HM Revenue & Customs: tax credits error and fraud - Public Accounts Committee Contents

1   HMRC's performance in reducing error and fraud

1.  Working tax credits and child tax credits (tax credits) are payments to support workers on low incomes and those with responsibility for children and young people. HMRC paid £30 billion in tax credits in 2011-12, providing support to just under six million individuals and families. The system of tax credits is extremely complex. HMRC calculates the value of claims based on a range of factors, including hours worked, the number of dependent children, childcare costs, disability and household income.[2] Claimants need to keep HMRC up to date with their circumstances, but can find it difficult to understand the system and what they are required to report. This leads to HMRC making incorrect payments based on incomplete, outdated, or wrong information.

2.  Although the tax credits system was launched in April 2003, HMRC has made very little progress in reducing levels of error and fraud which are very high in comparison to other benefits and payments made by other government departments.[3] In response to our previous recommendations on tax credits HMRC committed to reduce total error and fraud to no more than 5% of the amount claimants are entitled to receive by 2010-11.[4] However, HMRC has missed its target with error and fraud standing at 8.1% in 2010-11. This equates to an estimated loss of some £2.3 billion to error and fraud by 31 March 2011, some £850 million higher than it had expected.[5] In 2010-11, HMRC estimated that one in five awards contained error or fraud.[6]

3.  HMRC agreed with the Treasury in the 2010 Spending Review to stop £8 billion in tax credits error and fraud by 2015. HMRC has now confirmed that they will be unable to achieve this amount and estimates that it will now only prevent around £3 billion in error and fraud.[7] The agreement with the Treasury does not commit HMRC to delivering cash savings and HMRC does not have to report separately on its progress. At a time when departments are making cuts this is surprising and HMRC was unclear as to what the consequences of missing this commitment to deliver £8 billion in savings would be.[8]

4.  HMRC believed it was on track to meet its targets until summer 2012. It initially estimated it had reduced error and fraud by £1.4 billion during 2010-11. Following the publication of the error and fraud estimates, HMRC revised the estimated impact of its work down to £480 million.[9] HMRC did not test the assumptions it made in measuring the impact of its interventions to tackle error and fraud. These included assumptions as to how long a claim would remain correct following an intervention and the deterrent effect of its work. HMRC found that claimants made the same mistakes again and awards become incorrect quicker than was previously believed. It also found it difficult to evidence the deterrent effect expected from claimants telling friends and family about changes HMRC made to their award and helping them to avoid similar errors.[10] HMRC has identified the need to engage with customers' claims more frequently to ensure they are receiving the right amount of money.[11]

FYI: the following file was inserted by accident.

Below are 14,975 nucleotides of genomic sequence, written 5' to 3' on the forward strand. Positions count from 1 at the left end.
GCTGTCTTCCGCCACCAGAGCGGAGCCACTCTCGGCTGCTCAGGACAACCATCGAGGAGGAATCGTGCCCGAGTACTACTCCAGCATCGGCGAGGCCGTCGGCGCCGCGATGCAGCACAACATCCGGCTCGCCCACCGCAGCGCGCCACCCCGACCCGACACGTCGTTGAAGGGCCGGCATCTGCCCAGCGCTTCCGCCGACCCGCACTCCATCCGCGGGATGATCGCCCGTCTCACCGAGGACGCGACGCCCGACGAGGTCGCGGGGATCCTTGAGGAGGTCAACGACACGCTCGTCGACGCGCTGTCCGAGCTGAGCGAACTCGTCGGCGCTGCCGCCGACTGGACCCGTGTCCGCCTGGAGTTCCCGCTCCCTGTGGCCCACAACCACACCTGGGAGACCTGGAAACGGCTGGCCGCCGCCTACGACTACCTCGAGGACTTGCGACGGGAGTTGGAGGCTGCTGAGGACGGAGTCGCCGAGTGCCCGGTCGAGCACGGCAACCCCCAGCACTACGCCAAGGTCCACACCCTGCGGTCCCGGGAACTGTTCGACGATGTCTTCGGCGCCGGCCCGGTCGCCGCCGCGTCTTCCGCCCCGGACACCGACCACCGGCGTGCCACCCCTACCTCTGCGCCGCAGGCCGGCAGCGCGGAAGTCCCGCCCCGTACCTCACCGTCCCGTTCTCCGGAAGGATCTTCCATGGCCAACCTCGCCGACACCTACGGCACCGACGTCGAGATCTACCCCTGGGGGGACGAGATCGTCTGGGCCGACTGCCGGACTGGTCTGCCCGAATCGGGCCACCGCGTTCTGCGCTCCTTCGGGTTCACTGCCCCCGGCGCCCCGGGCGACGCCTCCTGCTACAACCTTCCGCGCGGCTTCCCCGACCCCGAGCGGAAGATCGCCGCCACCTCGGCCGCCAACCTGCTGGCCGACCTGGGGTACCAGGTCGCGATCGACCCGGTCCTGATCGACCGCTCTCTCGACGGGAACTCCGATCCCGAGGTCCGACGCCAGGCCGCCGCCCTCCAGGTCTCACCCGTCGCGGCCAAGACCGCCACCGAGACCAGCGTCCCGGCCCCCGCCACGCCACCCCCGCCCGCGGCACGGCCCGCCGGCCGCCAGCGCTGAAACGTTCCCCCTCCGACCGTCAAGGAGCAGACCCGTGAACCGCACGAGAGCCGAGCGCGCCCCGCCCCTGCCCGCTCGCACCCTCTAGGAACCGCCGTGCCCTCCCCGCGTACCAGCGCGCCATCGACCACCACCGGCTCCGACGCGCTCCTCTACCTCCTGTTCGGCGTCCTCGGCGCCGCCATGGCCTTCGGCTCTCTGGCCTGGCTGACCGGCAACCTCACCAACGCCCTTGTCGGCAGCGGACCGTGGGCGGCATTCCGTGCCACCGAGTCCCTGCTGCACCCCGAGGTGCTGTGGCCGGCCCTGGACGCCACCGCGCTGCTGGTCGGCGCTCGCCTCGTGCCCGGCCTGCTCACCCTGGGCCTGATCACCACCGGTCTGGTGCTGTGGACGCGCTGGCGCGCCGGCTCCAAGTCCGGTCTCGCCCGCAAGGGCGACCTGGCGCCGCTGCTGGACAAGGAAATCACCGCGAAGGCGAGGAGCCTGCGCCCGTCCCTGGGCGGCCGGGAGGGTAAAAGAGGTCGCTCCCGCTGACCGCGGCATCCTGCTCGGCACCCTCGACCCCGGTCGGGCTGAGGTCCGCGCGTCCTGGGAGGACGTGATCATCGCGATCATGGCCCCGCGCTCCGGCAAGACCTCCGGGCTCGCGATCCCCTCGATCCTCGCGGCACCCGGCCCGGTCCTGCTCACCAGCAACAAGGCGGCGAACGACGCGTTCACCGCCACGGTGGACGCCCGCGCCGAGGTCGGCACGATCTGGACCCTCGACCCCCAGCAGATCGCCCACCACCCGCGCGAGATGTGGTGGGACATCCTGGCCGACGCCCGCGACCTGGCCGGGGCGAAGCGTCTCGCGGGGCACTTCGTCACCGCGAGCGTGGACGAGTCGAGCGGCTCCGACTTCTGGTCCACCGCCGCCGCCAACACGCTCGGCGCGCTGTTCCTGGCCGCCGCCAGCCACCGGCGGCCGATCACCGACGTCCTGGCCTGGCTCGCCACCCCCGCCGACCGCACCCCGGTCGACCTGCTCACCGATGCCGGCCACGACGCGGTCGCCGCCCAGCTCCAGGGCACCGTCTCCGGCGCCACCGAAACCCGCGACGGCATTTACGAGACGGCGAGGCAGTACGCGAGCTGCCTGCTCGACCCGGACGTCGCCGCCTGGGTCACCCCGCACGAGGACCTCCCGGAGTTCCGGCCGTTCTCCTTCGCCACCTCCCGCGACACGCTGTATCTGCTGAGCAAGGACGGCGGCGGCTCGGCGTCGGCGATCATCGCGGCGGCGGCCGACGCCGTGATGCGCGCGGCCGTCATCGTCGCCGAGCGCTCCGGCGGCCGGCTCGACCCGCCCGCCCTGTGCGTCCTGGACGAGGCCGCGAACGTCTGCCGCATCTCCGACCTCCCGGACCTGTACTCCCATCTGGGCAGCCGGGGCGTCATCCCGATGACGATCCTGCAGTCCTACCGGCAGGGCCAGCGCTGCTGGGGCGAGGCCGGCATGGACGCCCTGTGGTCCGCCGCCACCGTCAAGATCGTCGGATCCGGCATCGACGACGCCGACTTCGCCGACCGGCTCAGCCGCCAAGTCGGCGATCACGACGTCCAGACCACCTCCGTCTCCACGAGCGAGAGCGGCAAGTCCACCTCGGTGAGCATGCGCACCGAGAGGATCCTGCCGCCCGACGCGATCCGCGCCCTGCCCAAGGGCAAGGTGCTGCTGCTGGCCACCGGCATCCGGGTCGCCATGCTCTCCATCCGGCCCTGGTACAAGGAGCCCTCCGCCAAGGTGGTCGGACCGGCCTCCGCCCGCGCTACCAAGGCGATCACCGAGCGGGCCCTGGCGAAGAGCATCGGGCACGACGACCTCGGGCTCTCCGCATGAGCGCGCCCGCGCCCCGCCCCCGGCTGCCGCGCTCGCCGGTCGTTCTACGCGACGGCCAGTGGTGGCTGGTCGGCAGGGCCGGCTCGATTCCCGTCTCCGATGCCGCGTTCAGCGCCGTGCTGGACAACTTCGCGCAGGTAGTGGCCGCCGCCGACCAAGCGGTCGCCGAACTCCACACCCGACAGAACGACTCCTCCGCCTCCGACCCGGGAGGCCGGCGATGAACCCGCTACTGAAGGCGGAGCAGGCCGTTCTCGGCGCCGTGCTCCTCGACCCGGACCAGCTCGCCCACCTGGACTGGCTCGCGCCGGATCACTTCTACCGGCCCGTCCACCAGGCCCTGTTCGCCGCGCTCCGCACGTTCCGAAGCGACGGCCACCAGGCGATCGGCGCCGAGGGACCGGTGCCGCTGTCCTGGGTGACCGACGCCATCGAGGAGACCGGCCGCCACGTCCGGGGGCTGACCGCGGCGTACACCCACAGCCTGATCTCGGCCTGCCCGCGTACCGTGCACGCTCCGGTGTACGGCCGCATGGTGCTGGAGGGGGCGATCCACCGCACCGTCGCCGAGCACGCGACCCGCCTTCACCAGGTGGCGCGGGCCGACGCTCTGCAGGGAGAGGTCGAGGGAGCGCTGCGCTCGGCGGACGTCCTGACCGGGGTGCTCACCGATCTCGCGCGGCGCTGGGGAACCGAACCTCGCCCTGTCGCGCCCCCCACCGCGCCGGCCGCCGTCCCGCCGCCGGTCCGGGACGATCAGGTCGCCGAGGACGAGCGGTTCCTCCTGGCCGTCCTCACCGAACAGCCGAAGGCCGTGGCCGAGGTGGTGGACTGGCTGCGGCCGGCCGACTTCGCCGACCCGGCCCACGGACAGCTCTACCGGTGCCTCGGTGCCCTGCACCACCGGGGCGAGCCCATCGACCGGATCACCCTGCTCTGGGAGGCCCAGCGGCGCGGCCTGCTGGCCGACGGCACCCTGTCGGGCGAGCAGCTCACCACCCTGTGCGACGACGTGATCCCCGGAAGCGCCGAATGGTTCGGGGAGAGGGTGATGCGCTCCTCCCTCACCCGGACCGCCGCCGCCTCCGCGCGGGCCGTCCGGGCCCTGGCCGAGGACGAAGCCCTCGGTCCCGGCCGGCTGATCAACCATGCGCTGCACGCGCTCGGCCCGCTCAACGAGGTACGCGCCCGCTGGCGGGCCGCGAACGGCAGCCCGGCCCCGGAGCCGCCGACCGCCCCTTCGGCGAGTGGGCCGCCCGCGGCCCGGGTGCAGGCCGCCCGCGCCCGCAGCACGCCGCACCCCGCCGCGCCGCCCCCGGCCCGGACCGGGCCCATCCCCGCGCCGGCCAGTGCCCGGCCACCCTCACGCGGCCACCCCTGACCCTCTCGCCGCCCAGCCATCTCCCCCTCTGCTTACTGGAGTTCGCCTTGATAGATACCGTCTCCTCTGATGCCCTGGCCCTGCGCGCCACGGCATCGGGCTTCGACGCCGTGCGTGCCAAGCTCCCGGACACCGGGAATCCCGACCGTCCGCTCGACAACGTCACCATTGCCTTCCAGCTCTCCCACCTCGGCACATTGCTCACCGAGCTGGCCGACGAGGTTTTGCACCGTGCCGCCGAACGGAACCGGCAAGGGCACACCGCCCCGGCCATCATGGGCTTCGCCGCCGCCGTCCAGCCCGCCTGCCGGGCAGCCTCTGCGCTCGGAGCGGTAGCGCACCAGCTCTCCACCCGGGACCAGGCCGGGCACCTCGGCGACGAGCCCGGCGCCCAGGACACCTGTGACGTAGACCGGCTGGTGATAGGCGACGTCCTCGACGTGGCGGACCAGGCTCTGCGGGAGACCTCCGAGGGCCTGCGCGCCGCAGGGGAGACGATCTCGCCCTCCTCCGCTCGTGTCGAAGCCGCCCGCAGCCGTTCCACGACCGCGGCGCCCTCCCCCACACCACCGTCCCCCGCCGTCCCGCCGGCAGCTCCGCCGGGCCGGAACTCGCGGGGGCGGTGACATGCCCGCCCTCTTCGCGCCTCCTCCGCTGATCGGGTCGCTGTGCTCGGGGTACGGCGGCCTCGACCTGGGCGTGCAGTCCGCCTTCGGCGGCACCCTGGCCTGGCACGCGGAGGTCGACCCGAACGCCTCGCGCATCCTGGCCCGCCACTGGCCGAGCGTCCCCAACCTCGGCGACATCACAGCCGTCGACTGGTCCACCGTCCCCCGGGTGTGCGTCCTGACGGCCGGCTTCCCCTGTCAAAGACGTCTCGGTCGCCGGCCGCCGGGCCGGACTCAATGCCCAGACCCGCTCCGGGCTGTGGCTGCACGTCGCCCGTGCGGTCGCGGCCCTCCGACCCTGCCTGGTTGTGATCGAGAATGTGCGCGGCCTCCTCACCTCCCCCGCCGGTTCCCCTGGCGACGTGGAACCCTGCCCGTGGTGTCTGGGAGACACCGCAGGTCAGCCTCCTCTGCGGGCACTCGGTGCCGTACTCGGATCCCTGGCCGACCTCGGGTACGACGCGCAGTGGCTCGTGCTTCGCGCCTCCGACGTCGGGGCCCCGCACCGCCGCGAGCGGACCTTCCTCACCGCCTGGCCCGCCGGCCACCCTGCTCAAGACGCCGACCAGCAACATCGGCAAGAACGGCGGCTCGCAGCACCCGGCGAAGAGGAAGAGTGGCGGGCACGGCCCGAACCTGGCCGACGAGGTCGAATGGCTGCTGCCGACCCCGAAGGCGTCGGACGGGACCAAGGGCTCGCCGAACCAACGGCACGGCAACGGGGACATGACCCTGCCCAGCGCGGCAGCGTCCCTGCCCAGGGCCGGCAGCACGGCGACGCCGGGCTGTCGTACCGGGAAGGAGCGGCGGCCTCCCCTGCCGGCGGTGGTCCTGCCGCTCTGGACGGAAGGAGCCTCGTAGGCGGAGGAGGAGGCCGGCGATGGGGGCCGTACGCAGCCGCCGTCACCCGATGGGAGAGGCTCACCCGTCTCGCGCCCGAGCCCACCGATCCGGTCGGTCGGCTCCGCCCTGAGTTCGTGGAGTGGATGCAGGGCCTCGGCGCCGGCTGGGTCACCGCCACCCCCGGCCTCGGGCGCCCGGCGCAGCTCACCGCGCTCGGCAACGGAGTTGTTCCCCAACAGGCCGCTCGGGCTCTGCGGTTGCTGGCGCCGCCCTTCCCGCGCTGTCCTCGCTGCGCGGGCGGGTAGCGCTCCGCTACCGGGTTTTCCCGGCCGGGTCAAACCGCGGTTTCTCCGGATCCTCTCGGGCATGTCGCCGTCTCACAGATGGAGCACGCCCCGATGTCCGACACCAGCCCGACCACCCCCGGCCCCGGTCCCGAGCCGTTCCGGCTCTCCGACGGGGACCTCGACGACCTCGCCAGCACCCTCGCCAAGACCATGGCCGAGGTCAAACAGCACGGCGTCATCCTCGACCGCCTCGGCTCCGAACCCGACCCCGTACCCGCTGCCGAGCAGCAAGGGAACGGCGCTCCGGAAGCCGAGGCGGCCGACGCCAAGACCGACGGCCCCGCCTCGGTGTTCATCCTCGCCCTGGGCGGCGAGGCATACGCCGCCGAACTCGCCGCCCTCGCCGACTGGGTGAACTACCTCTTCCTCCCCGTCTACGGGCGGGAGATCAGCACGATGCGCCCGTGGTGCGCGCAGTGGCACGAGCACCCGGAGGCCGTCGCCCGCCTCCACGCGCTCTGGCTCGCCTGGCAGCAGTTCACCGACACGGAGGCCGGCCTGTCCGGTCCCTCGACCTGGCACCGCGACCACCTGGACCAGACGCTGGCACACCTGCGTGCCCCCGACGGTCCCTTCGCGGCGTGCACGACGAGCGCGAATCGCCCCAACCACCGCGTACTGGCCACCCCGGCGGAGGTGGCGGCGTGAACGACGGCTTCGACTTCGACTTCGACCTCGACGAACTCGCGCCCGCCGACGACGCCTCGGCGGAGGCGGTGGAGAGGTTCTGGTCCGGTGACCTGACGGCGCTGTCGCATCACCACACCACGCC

5.  HMRC has taken action to improve its understanding of the impact of its interventions, with the aim of providing better information on its progress in tackling error and fraud. HMRC has commissioned an independent company to undertake social and economic research to establish why some claimants repeatedly make the same mistakes in providing information to HMRC.[12] It has also selected 500 tax credits claims to track in real time, which will allow it to identify when an error reoccurs. HMRC recognised that 500 claims is not enough and has agreed to track a greater number of claims in the future.[13]

2   C&AG Report, paras 1-2. Back

3   Qq 29-30, 67-68 Back

4   HC Committee of Public Accounts, Tax Credits, Twenty-second Report of Session 2006-07, HC 487, April 2007 Back

5   Q 32; C&AG Report, para 1.7 Back

6   C&AG Report, para 2 Back

7   Qq 114-117 Back

8   Qq 158-161 Back

9   Q 107 Back

10   Qq107-109; C&AG Report, paras 3.3 - 3.10 Back

11   Q 109 Back

12   Q 109 Back

13   Q 108 Back

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Prepared 22 May 2013